2022-11-10| COVID-19

Sanofi, GSK Secure European COVID-19 Booster Approval, AstraZeneca Withdraws U.S. Application

by Reed Slater
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As COVID-19 continues to circulate, the European Commission approved Sanofi and GSK’s COVID-19 booster. On a different note, AstraZeneca’s CEO said the company would withdraw its COVID-19 vaccine FDA approval application, ultimately pulling out of the U.S. COVID-19 market due to low demand.

Better Late than Never for Sanofi and GSK

After several years of clinical trials, lagging behind the competition, Sanofi and GSK’s VidPrevtyn Beta finally has the chance to enter the European market after the European Medicines Agency’s Committee for Medicinal Products for Human Use (CHMP) adopted a positive opinion of the vaccine based on trial data, leading to approval

Sanofi designed the monovalent, recombinant-protein vaccine modeled on the Beta variant and includes GSK’s pandemic adjuvant. The French pharma giant uses the same recombinant-protein technology in its approved seasonal flu vaccines. The booster can pair with initial mRNA or adenovirus COVID-19 vaccines. The companies said the vaccine protects against multiple strains of the virus.

Sanofi underwent two immunogenicity and safety studies before submitting the vaccine for approval. In the COVIBOOST immunogenicity and safety study, Sanofi said VidPrevtyn Beta elicited higher immune responses than Pfizer-BioNTech’s booster and Sanofi and GSK’s first-generation booster. In the VAT02 immunogenicity and safety study, the vaccine also showed positive results among a population with previous doses of an mRNA vaccine.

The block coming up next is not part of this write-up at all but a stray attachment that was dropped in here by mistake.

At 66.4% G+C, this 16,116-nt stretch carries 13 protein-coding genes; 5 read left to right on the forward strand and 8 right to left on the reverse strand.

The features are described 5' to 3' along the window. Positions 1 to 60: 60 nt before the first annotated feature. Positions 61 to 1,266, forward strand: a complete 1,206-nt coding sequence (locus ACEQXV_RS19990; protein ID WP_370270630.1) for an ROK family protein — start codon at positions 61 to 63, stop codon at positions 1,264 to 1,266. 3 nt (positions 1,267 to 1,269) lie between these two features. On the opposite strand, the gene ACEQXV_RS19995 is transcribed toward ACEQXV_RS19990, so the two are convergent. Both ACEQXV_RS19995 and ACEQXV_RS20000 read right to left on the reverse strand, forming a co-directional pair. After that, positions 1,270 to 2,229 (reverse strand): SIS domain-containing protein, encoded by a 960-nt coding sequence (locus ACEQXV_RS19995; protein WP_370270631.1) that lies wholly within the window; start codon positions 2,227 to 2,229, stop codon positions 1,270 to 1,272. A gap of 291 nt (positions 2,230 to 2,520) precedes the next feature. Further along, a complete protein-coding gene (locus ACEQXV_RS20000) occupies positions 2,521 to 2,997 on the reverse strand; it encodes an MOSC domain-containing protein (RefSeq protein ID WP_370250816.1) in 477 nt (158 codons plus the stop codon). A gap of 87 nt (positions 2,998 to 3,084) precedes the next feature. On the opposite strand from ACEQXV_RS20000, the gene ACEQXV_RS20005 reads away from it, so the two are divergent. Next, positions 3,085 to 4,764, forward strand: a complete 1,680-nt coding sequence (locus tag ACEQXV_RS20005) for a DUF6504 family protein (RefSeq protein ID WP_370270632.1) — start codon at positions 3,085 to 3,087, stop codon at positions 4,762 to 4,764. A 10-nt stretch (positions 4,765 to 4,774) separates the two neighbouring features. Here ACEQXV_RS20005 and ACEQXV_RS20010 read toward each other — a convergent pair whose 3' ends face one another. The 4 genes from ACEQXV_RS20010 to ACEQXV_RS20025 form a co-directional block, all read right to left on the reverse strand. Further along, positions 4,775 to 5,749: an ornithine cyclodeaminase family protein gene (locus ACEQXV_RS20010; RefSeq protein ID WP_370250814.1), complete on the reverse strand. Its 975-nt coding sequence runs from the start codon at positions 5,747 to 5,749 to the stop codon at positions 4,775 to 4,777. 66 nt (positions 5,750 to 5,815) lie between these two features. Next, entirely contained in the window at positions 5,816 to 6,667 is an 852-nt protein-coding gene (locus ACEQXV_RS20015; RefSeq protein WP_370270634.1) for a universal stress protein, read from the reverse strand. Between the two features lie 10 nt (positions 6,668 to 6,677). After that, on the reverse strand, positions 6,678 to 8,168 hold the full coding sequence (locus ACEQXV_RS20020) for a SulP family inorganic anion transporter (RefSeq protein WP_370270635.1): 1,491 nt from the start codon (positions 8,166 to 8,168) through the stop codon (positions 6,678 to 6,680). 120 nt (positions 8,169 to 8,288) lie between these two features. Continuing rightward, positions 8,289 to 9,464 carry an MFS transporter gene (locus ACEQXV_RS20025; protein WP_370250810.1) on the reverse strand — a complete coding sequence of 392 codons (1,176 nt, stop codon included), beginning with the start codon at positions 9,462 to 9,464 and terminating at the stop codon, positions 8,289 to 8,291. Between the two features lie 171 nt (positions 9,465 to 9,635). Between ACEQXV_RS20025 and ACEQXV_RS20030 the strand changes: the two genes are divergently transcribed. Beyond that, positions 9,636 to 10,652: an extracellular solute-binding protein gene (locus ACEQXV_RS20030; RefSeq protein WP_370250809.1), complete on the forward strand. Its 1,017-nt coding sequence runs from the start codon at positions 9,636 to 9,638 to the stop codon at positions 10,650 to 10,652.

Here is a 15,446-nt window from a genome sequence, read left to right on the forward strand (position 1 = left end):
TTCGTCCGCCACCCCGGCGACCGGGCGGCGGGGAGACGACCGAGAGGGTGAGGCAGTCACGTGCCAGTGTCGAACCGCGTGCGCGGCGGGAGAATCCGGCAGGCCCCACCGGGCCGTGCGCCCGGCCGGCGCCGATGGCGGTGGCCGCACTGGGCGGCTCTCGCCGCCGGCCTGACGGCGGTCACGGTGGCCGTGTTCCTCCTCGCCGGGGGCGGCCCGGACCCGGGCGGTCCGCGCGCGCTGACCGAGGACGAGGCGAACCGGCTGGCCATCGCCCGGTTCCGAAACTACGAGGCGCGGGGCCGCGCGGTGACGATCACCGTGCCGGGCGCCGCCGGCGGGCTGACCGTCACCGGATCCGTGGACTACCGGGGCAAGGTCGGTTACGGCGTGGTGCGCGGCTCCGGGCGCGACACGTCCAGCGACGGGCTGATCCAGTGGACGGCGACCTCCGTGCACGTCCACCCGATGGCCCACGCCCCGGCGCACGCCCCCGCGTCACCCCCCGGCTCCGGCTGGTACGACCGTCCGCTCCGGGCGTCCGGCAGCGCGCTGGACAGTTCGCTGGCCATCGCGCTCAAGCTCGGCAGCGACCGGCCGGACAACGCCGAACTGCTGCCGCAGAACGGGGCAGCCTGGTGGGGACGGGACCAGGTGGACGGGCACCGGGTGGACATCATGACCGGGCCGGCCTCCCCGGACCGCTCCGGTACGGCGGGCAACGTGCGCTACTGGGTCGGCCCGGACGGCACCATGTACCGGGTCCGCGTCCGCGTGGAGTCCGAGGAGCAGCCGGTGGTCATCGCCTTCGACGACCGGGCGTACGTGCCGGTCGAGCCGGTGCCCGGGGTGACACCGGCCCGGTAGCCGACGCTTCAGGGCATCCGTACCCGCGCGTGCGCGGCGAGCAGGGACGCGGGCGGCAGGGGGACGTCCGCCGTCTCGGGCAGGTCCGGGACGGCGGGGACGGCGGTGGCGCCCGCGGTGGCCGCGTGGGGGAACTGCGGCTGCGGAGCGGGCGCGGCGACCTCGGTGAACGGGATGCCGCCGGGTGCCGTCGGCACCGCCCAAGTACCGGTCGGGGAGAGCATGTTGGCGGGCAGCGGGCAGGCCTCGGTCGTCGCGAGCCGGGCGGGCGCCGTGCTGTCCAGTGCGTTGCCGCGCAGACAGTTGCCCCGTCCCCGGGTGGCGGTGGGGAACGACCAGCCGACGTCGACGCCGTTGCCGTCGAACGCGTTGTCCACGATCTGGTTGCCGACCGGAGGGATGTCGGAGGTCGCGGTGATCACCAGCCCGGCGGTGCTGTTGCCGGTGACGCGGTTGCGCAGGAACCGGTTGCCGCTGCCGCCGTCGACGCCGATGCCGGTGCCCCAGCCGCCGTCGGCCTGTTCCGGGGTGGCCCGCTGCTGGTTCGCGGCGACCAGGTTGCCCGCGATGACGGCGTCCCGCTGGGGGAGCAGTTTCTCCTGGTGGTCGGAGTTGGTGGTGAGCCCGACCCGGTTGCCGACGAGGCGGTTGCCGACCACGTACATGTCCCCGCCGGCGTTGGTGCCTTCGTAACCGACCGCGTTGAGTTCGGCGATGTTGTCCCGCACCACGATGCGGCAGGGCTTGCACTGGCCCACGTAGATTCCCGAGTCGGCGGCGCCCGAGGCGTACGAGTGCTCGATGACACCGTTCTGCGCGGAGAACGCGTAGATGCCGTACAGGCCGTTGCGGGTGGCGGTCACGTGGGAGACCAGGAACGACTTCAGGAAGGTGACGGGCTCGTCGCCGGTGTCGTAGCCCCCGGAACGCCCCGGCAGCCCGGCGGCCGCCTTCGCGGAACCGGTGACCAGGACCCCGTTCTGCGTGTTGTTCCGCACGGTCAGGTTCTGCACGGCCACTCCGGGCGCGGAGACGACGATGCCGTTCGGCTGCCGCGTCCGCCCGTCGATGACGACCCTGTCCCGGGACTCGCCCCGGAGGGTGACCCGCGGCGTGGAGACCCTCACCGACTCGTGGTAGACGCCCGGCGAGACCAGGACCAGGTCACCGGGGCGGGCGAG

The VAT08 Phase 3 Stage 2 study included over 23,000 participants and demonstrated a 64.7% efficacy rate among the population regardless of previous infection status. Among those who previously had COVID-19, the efficacy rate increased to 75.1%. Across all the studies, VidPrevtyn Beta demonstrated a tolerable safety profile.

Based on Advance Purchase Agreements, Sanofi said the vaccine is ready for distribution across Europe. Sanofi is the marketing authorization holder in the partnership with GSK.

Related Article: AstraZeneca’s Role in COVID-19 Slows Down as World Looks to mRNA Vaccines

AstraZeneca Removes COVID-19 Vaccine from FDA Consideration

After mulling around downsizing its COVID-19 vaccine efforts worldwide, AstraZeneca’s CEO, Pascal Soriot, said in a press briefing on Thursday that the company will withdraw its COVID-19 vaccine submission from the FDA. Soriot said the U.S. has an adequate supply of COVID-19 vaccines, and the vaccine demand is declining.

Even in its home country, AstraZeneca’s COVID-19 vaccine program lost momentum when the UK announced it would not purchase any more vaccines from the company. The UK cited superior real-world data from mRNA vaccines and said patients who cannot take mRNA vaccines could take advantage of Novavax’s vaccine. 

Still, the company plans to focus on COVID-19 prevention measures through its product Evusheld. The FDA granted Evusheld Emergency Use Authorization in May this year. AstraZeneca designed the product for immunocompromised individuals and those ineligible for any COVID-19 vaccine who either have not contracted COVID-19 or have not contracted it recently. Evusheld gained the European Commission’s approval in September, and AstraZeneca hopes it will gain the FDA’s full approval sometime next year.

With AstraZeneca’s COVID-19 vaccine revenue declining sharply worldwide as Moderna and Pfizer maintain billion-dollar profits with their mRNA vaccines, it was only a matter of time before AstraZeneca took a step back from the COVID-19 vaccine market.

With boosters being a primary focal point in the COVID-19 conversation, Sanofi and GSK’s European approval is big news for the two companies who worked so long to get a vaccine to the market. On the other end of the spectrum, AstraZeneca played a critical role in the early days of COVID-19 vaccines but, based on its competitors’ performance, will take a step back from the COVID-19 vaccine market. 

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